Ordo Trainning for 2nd World Nomad Games
Ordo is a traditional Kyrgyz game which will be competed at the World Nomad Games by our country’s finest: Christos, Eric, Ethan, Jeremy, Nick, Riordan, Ryan, myself, coach Tom Leary, and team leader Bob Glover.
Early in August we had the pleasure of being trained by the Kyrgyz National Trainer, Janybek Baeke, as well as the chairman of the National Ordo League, Iskender Baeke. Practicing in a dirt field behind Bishkek’s School Number Five, our team learned over two sunny afternoons how challenging knocking bones out of a twelve meter round circle can be.
The word Ordo can be translated as “Khan’s palace” and the playing circle represents a military map. There are three main pieces.
1: The Tompoy – a bone from a cow’s fore-arm. This is about the size of a tennis ball and each player has a personal one for throwing.
2. Sixty-eight smaller Alchiks – bones from a sheep’s fore-arm. These are about the size of large marbles and represent soldiers.
3: The Khan – an old coin representing the general. The Khan is placed in the middle of the circle and surrounded by the Alchiks.
Teams’ rosters alternate hurling their Tompoys at these from the outside line. Each player gets three tries, but if they knock one out, they continue until they miss. The game continues for two hours or until one team knocks out all of the alchiks, the Khan, and the other team in rebuttal does not. As both teams are trying to take out the Khan General; Ordo has been seen as a symbol for the precariousness of power. Just a simple game of marbles we see little children playing between classes, right? Not so fast, rules defining how you can use the tompoy in given situations and how you can stand and move around (and sometimes inside) the circle make Ordo more complicated. Improper standing or sequence will lose a player his turn. Names like “Kadamyk kadoo” describe each different technique, forbidden action, and situation. Going to the detailed Nomad Games website will lead you to rule books and videos for all of the games, plus pictures of many of the various nations’ players (for Team U.S.A. these are our mug-shots from the first day in country).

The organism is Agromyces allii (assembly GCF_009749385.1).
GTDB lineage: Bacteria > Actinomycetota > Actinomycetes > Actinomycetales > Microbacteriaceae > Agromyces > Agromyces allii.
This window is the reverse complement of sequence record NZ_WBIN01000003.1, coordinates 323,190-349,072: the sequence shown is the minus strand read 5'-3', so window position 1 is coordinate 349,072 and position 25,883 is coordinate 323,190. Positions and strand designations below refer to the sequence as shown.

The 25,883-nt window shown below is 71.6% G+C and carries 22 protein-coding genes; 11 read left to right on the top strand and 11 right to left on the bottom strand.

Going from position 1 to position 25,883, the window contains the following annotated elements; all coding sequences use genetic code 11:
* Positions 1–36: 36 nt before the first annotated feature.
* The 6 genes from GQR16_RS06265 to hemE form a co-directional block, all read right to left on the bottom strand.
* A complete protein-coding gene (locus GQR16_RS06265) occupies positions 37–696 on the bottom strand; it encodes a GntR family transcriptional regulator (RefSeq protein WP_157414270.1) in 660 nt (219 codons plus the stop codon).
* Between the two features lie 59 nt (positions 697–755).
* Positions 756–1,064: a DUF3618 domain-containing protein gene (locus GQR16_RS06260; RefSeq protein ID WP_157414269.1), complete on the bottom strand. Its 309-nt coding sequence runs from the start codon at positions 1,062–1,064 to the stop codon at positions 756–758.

After being introduced to the rules, our training was mostly comprised of getting the hang of tossing the Tompoy. Instead of flinging it like a skipping rock, you must push it out with a straight arm and turn your wrist to give it a horizontal spin. At least for beginners like us, hitting small objects at a distance like this requires patience. Each player took his turn seriously, but was also bemused by the novelty of throwing bones at each other for four hours. That Janybek Baeke and Iskender Baeke, two men with credentials in the game, spent this much time guiding us was immensely kind. Also, we are very thankful to Bob for coming out and cheering us on and Turat Kasenov and Sultan Mamytov for arranging everything! We will be competing at Kyrchyn Jailoo outside of Cholpon-Ata on September 4th, 5th, and 6th and if we place in the top four – September 7th. Good luck to us all!
Also be sure to check out Jacob, Colleen, and Andy playing Mangala and Bobby, Toby, Mark, and Heidi playing Toguz Korgool September 3rd – 8th at Aurora!